Make language learning a habit #1: 5+1 tips to make learning Hungarian a habit

Do you ever feel that you will never speak Hungarian? Or that your progress is painfully slow? Or that you are stuck? Or that although you would really like to speak Hungarian, you just feel it’s a pain in the neck? 

Try making learning Hungarian a daily habit. 

Why? Habits drive our behaviour in powerful ways. You never have to gather the motivation to brush your teeth before going to bed: it’s a habit which means it’s automatic. When you build language practice into your habits, you automate your learning without much effort.

In the first part of our article series about making language learning a habit we will give you 5+1 tips on building habits.


Set realistic goals

This one is the most important advice in habit formation. If you set unrealistic goals that you cannot achieve, you will become demotivated. On the other hand, setting realistic goals that you can achieve every day will boost your motivation. So instead of saying “I will work on Hungarian every day for at least an hour”, say “I will spend at least a couple of minutes with Hungarian every day”.


Start simple

Learning does not necessarily have to mean language lessons or an endless amount of worksheets. The point is simply to do something, ANYTHING with the language as often as possible. So instead of saying “I will fill in 1 page in my grammar workbook.”, say “I will do something with Hungarian every day”.


Commit to 30 days

Research says it takes 3 to 4 weeks to form a habit. So, following the first two tips, try to commit for 30 days and you’ll see that it will be easier and easier towards the end of that first month.


Find a cue

Experts say that finding a cue (such as a specific time or place) can help you form habits more easily. For example you can try to connect “learning” (but as we’ve mentioned above, this does not strictly mean learning) with your morning coffee. Watch 5 minutes from a sitcom in Hungarian, read a couple of lines in Hungarian, jot down 1-2 new words etc. You can also connect learning with a place, e.g. when you are using public transport, you may check your favorite language teaching accounts on social media, or listen to podcasts in Hungarian. (We’ll give you more ideas in the next article.)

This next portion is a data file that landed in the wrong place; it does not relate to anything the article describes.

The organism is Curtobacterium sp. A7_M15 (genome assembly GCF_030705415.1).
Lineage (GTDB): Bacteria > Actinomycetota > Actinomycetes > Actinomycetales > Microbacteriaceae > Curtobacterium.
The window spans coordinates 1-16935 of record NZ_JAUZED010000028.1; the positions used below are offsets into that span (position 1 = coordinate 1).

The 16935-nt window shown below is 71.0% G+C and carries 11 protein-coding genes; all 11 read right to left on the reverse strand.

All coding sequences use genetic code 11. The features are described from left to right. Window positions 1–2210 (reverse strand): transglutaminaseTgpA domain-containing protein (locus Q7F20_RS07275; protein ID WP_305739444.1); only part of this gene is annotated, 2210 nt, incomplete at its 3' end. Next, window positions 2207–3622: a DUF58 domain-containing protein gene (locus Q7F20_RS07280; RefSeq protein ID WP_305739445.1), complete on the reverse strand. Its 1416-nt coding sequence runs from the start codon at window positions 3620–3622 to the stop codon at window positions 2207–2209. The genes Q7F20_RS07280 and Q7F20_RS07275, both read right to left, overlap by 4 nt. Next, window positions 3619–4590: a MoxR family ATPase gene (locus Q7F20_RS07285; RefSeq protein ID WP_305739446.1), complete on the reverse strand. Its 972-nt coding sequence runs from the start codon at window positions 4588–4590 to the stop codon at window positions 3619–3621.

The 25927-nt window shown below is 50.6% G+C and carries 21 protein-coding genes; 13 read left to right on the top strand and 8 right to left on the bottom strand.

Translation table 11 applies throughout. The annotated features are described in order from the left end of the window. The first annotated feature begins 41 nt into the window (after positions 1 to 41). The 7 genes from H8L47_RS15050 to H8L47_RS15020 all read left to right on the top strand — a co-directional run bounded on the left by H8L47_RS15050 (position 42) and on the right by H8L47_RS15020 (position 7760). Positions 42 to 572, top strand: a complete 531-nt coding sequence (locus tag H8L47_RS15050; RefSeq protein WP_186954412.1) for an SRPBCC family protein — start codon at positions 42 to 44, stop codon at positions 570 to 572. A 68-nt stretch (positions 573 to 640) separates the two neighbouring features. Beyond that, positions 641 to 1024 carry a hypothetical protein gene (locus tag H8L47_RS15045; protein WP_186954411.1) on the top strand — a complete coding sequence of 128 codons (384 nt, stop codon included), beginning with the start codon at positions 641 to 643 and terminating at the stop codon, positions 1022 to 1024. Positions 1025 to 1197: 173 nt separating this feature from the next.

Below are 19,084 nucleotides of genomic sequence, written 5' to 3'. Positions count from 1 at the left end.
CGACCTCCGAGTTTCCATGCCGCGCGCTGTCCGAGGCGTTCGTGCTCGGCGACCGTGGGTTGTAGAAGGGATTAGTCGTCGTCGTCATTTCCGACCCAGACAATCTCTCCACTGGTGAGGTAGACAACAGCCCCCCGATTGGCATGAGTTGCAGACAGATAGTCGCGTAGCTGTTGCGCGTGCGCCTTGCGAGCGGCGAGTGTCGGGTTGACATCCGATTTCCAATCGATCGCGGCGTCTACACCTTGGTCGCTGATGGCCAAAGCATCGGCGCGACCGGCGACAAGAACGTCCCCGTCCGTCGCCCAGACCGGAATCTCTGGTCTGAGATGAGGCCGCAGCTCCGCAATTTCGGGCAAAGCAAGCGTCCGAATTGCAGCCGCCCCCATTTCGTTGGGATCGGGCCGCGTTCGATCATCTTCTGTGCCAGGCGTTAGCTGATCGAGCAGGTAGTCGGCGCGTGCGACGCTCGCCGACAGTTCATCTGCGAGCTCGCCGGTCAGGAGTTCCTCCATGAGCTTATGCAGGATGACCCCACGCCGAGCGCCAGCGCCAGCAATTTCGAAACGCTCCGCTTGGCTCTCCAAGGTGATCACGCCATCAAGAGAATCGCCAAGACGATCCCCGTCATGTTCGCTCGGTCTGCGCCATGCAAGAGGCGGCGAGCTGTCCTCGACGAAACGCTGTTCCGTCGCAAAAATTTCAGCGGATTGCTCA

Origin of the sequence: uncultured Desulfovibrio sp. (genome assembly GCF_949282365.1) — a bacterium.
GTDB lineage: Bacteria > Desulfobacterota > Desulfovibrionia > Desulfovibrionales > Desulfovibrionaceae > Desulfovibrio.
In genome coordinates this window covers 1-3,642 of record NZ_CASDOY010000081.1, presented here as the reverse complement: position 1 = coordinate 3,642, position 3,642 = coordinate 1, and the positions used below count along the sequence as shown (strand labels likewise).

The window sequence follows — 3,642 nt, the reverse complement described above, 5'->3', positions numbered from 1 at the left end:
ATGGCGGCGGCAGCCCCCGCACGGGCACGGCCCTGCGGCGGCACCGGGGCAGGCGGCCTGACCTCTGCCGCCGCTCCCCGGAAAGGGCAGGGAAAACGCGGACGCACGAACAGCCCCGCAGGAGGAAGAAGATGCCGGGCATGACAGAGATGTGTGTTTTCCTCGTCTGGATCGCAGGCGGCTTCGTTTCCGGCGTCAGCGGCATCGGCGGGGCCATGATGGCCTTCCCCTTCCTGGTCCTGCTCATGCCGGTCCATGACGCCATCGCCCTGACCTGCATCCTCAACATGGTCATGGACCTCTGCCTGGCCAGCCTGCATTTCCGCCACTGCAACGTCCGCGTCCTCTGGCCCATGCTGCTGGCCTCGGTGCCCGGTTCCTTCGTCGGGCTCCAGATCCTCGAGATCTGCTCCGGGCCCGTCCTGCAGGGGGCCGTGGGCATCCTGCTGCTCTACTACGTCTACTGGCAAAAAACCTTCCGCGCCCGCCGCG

Allow yourself to be imperfect

Forming a habit is definitely not easy. Do your best to stick to your (realistic!) goals for the first 30 days, but if you “fail” one day, don’t be too harsh on yourself, do not get discouraged. Plan something really easy for the following days (e.g. listen to a song and read its lyrics, learn two new words) to help you get back on track.


Track your progress

You can also download a habit tracker app to help you form a habit, or if you like bullet journalling, you can draw a tracker for yourself. Just enter “5/10 mins of Hungarian” or “do something with Hungarian” and track your progress. What’s the longest streak you can achieve?

If you’d like to read some more about habit formation, here‘s a very interesting article.

In the second part of our article series we’ll give you some super simple ideas that you can do to make learning Hungarian a habit.

Read our previous articles with study tips here:

If you like our work and you’d like to support us and get loads of extra materials (interactive tasks, explanations, audios etc.) in exchange, join us on Patreon:

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